The reactions to Noel Fielding joining The Great British Bake Off followed a simple recipe.
His humour was too niche, too irreverent for viewers’ tastes. He lacked the gentle charm needed for the twee tent. He wasn’t a presenter. And he wore skinny black jeans. He was going to be terrible.
Guess what? The opposite has happened, and Noel has quietly but quickly become the best thing about Bake Off.
So much so, I actually enjoy watching him in the tent more than Mel and/or Sue. Put the rolling pin down, and let me explain.
During the whole moving-to-Channel-4 hoo ha, Bake Off was held up as a precious commodity. It needed to be handled with kid gloves, protected and nurtured like a fragile sourdough starter.
Any change whatsoever – no matter how minor – was to be treated with huge suspicion, whether it was the brand of food mixers being changed (this caused a minor scandal in 2015) or the loss of the history segment (which has since made a surprise return).
Which meant that I, like most people, was rather perplexed by the thought of Noel Fielding remotely near the GBBO tent.
Episode one didn’t exactly put my fears to bed. Looking (and no doubt feeling) a bit awkward throughout, the most bizarre moment came as he rendered Paul Hollywood and Prue Leith speechless by popping a marigold in his mouth and claiming it tasted like a clown’s nose.
It was an abrupt end to seven years of Mel Giedroyc and Sue Perkins pepping up the bakers with their motherly encouragement and gentle smut, but it also proved something else; that this was a far sturdier format than most people believed, and actually, it could hold its own without the very people who were supposed to hold it together.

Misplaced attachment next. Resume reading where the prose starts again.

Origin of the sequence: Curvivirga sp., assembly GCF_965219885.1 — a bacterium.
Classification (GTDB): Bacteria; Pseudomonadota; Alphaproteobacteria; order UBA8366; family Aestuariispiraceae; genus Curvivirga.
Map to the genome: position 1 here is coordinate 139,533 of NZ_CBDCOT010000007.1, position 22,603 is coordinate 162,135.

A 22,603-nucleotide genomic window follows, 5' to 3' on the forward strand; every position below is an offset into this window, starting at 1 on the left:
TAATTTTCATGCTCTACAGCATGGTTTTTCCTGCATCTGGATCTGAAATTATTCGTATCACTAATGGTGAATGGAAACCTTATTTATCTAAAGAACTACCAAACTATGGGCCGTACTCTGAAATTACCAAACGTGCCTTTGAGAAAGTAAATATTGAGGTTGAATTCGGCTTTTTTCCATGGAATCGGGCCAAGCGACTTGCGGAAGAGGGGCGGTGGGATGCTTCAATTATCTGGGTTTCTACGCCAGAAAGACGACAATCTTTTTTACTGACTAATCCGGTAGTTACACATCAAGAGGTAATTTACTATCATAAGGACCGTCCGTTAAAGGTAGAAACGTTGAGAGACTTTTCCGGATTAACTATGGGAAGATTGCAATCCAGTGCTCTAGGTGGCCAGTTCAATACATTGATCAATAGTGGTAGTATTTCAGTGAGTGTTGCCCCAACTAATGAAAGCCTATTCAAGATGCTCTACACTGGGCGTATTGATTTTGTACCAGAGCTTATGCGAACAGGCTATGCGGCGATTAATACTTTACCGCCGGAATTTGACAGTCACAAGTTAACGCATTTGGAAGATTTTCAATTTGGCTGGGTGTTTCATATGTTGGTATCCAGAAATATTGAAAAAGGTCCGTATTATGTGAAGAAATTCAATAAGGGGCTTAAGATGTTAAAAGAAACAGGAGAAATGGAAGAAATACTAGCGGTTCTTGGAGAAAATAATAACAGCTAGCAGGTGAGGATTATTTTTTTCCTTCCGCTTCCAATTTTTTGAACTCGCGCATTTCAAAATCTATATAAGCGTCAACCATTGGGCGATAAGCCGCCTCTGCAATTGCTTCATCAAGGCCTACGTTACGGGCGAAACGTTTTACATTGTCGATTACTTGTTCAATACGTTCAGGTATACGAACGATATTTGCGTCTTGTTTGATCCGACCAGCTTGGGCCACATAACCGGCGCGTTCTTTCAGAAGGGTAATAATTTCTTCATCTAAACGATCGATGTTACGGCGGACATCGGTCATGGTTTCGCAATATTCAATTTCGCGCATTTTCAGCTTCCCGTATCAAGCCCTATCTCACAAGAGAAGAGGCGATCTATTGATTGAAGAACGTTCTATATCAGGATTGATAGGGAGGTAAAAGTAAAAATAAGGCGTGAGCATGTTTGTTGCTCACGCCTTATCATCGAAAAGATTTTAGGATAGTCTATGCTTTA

Now as the episodes have rolled on, the flour has settled on Noel’s residency in the tent. Far from being the odd addition to the mix, his quips, asides and bizarre references have become the best bits of Bake Off, the nuggets you turn the volume up for and rewind if you miss. Bake Off never took itself seriously, but who knew you could handle heaps more irreverence and silliness and still produce such entertaining results?
Essentially, Noel Fielding has given Bake Off an edge no-one knew or thought it needed.
He’ll sidle up to the bakers mid egg-wash with a cheeky grin and an off-the-wall reference, swig some rum, ask if he can wear their shirt, threaten to take his clothes off, gently poke fun at their bakes.
It’s not all as smooth as a mirror glaze ganache. An incredible Prue Paul’s Drag Race pun aside, the scripted bits between Noel and Sandi Toksvig often miss the mark, while his narration sounds more sickly sweet than every bake in caramel week combined.
But when he’s ad-libbing, he’s unstoppable. Utterly left-field and unexpected – and always bloody funny. It’s this unpredictability that makes him such a treat to watch. Who would have thought that a history segment could be introduced with heavy references to Blade Runner actor Rutger Hauer and a comedy fall backwards over a box hedge? Somehow, it just works.
Then there was the time he announced the bakers didn’t have long left, using a wooden spoon to ding a display of teacups on the wall and smashing one in the process. Far from being apologetic, he simply shoved the evidence in a nearby sink, ignored the carnage and drifted off. It used to be that the only times you’d laugh out loud on Bake Off were when someone would splat the cake they’d been working on for five hours onto the floor, but Noel has brought a fat dollop of genuinely humorous moments.
Of course, he’s also a friend of the bakers. As the weeks roll on he’s clearly starting to care about them in the same way we are. When Tom was on the receiving end of a verbal mauling by Paul, he piped up how much he felt for him – and you could tell he really meant it. Then there was the time Liam was struggling, and Noel reassured him by saying that when he was his age, he couldn’t boil an egg.
Noel previously said he “didn’t think I had a hope in hell of getting on Bake Off”. Now, I can’t imagine it without him.